Creating a Google Cloud Storage Bucket
Why should you create Google Cloud Storage buckets (hereto referred to as buckets) when your virtual machine can also store your data? Because Google Cloud Storage buckets are much less expensive to maintain compared to VM disks. Please see this link for the most up-to-date pricing on the different storage options offered by the Google Cloud Platform.
Via the Google Cloud Console
Instructional video provided by the Google Cloud Platform: How to Create a Google Cloud Storage Bucket through the Console.
Try it out yourself:
Click on Cloud Storage browser on the left of the page
Click Create a bucket
Give the bucket a unique name, with all lowercase letters and no spaces.
Select region, location and click Create
Via gsutil commandline tool
Use the gsutil mb command:
$gsutil mb gs://[BUCKET_NAME]/
[BUCKET_NAME] is the name you want to give your bucket, subject to naming requirements. For example, my-bucket.
You can set the following optional flags to have greater control over the creation of your bucket:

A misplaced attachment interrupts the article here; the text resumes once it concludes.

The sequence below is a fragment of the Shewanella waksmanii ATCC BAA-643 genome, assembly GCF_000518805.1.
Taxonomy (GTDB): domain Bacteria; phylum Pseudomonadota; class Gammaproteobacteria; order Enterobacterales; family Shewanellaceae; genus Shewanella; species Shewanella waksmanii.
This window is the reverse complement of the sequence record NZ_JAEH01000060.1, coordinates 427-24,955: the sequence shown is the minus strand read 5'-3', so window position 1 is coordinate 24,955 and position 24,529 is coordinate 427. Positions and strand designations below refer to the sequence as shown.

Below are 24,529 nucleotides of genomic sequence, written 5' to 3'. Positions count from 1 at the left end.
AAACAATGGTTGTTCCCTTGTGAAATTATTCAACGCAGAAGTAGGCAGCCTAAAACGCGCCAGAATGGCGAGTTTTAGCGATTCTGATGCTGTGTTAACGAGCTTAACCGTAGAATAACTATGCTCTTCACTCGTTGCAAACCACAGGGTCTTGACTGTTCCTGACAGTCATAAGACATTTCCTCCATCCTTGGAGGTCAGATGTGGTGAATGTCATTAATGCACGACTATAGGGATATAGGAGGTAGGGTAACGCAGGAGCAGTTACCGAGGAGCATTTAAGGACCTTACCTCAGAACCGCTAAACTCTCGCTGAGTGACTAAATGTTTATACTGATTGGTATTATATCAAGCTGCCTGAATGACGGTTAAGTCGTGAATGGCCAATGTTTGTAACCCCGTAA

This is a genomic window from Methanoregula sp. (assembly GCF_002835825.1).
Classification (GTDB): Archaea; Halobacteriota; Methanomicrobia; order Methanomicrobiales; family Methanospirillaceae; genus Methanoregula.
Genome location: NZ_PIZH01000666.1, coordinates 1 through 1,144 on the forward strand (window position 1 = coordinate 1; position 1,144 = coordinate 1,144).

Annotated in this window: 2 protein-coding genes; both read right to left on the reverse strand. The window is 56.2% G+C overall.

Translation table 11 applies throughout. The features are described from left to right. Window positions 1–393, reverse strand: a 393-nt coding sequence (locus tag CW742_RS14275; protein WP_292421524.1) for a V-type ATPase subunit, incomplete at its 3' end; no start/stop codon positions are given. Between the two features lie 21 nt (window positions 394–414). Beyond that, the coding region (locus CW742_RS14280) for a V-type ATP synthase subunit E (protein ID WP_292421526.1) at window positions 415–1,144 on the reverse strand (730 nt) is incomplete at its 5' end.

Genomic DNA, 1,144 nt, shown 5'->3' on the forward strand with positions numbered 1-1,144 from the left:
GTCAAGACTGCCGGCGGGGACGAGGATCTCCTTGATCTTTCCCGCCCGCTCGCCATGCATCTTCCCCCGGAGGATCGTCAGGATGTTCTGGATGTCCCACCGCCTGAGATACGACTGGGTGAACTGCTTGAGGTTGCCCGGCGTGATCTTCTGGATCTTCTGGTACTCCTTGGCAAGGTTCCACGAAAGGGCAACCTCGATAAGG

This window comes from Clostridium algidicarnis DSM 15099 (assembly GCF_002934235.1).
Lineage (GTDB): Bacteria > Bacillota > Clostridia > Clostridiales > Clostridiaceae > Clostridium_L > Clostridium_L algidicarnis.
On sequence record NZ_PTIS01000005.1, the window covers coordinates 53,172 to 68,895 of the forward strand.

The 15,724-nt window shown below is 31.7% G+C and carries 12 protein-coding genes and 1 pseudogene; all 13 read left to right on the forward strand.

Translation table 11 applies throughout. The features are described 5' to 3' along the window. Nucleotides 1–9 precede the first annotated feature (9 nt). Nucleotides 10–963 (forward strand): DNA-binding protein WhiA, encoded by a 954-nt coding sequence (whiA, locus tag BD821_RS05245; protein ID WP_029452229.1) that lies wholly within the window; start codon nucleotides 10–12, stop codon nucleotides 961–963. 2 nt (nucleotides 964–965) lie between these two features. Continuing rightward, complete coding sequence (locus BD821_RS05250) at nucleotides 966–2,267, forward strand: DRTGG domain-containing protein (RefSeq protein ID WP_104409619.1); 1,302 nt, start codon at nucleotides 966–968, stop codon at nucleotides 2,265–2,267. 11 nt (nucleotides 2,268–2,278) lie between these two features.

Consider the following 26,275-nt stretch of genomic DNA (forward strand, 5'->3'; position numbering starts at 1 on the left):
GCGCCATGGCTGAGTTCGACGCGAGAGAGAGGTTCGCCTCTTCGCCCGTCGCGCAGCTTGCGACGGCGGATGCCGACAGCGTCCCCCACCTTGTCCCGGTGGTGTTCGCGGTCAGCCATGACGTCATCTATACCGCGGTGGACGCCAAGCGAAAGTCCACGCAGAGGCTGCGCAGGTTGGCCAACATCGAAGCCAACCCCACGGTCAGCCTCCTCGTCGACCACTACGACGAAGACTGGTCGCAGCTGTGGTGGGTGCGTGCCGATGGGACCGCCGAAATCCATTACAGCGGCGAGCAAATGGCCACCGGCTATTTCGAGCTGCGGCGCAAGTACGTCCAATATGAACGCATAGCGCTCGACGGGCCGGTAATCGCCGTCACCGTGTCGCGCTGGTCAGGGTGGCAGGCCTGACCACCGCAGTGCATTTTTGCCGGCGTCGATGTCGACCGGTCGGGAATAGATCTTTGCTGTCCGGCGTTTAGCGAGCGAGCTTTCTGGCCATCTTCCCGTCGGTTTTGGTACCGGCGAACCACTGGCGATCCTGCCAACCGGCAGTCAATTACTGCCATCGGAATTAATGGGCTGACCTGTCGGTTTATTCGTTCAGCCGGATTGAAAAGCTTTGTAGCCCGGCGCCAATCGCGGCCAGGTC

p: Specify the project with which your bucket will be associated. For example, my-project.
c: Specify the default storage class (https://cloud.google.com/storage/docs/storage-classes)) of your bucket. For example, NEARLINE.
l: Specify the location (https://cloud.google.com/storage/docs/locations of your bucket. For example, US-EAST1.
b: Enable uniform bucket-level access (https://cloud.google.com/storage/docs/uniform-bucket-level-access) for your bucket.
Accessing data in your bucket by gsutil
To list what in your bucket:
$gsutil ls gs://my-cloud-bucket/
Accessing data in your bucket via GCSFuse
If you have access to a bucket and want to “clone” that bucket to your VM instance, gcsfuse can mount that bucket/or a sub-directory of that bucket to your VM directory of your choice.
Data can be accessed without using gsutil or gs:// address, i.e your bucket data become local to your VM instance
Since gcsfuse will actually download the data to your directory, make sure your VM instance has enough available storage to clone data from the bucket
Consumes available storage space
May slow down your performance
Mount a bucket to your folder:
$gcsfuse bucketname myfolder/to/mount
Mount a subdirectory from your bucket to your VM folder:
$gcsfuse --only-dir subdirectory bucketName myFolder/to/mount